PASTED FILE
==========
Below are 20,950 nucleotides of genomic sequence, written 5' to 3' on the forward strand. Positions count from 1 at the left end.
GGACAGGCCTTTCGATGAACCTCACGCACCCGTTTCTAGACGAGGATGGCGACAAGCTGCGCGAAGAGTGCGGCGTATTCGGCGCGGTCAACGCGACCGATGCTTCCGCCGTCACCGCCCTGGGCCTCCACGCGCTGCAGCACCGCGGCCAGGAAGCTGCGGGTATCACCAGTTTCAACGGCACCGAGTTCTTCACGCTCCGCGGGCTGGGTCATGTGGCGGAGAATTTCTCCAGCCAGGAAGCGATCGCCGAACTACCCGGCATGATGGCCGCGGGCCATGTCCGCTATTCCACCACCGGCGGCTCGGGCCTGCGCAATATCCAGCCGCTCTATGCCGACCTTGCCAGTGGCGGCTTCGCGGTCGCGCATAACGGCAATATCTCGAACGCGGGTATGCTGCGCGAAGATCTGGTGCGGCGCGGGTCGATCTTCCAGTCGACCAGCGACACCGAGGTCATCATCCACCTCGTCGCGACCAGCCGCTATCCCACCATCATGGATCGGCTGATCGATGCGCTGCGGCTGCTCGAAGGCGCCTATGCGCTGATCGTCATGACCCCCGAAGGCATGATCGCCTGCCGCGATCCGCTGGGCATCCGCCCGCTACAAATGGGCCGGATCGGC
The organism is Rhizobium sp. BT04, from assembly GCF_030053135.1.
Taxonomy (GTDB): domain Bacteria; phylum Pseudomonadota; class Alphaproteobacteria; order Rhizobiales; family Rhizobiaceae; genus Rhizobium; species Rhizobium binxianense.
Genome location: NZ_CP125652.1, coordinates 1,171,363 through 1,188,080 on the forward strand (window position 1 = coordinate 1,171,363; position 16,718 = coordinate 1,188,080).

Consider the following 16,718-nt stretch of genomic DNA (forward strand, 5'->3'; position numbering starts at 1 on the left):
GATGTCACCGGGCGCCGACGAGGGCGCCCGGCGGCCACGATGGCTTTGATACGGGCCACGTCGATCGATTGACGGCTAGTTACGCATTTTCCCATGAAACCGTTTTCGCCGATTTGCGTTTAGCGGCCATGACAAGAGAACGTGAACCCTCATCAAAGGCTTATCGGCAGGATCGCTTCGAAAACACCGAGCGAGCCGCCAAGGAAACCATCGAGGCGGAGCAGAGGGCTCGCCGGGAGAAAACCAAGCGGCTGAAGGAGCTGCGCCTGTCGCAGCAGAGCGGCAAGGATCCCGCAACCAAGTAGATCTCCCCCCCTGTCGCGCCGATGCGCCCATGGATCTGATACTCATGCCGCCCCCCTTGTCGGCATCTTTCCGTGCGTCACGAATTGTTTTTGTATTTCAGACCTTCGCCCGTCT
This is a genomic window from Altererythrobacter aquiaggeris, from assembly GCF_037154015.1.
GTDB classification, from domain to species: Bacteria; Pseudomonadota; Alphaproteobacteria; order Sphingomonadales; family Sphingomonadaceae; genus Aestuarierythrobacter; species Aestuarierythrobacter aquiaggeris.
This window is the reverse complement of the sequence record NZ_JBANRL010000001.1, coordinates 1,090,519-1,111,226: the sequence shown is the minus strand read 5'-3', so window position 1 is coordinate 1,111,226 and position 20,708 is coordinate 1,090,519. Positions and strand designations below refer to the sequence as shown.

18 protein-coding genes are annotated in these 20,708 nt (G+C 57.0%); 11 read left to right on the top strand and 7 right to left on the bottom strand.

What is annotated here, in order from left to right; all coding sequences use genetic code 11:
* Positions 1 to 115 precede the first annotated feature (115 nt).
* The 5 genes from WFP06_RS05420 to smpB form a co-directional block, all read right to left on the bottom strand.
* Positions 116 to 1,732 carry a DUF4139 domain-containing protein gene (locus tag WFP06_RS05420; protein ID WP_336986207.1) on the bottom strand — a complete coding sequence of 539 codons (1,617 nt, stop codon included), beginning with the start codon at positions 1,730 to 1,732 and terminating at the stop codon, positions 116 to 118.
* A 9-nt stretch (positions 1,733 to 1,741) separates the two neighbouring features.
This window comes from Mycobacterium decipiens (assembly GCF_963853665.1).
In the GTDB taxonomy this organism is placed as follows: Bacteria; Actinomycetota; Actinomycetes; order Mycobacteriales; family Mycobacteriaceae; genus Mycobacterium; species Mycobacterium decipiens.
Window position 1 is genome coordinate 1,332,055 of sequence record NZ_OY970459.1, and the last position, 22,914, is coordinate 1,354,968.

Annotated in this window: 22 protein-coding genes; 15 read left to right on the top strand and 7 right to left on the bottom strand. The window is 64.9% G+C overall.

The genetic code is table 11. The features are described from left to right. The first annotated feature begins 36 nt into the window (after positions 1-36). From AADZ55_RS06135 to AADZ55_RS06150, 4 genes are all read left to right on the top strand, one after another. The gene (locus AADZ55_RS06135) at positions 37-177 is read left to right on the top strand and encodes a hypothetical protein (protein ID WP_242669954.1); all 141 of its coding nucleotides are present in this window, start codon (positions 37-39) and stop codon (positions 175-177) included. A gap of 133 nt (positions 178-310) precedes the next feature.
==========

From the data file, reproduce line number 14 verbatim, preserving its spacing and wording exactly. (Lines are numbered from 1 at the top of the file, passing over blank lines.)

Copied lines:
* The 5 genes from WFP06_RS05420 to smpB form a co-directional block, all read right to left on the bottom strand.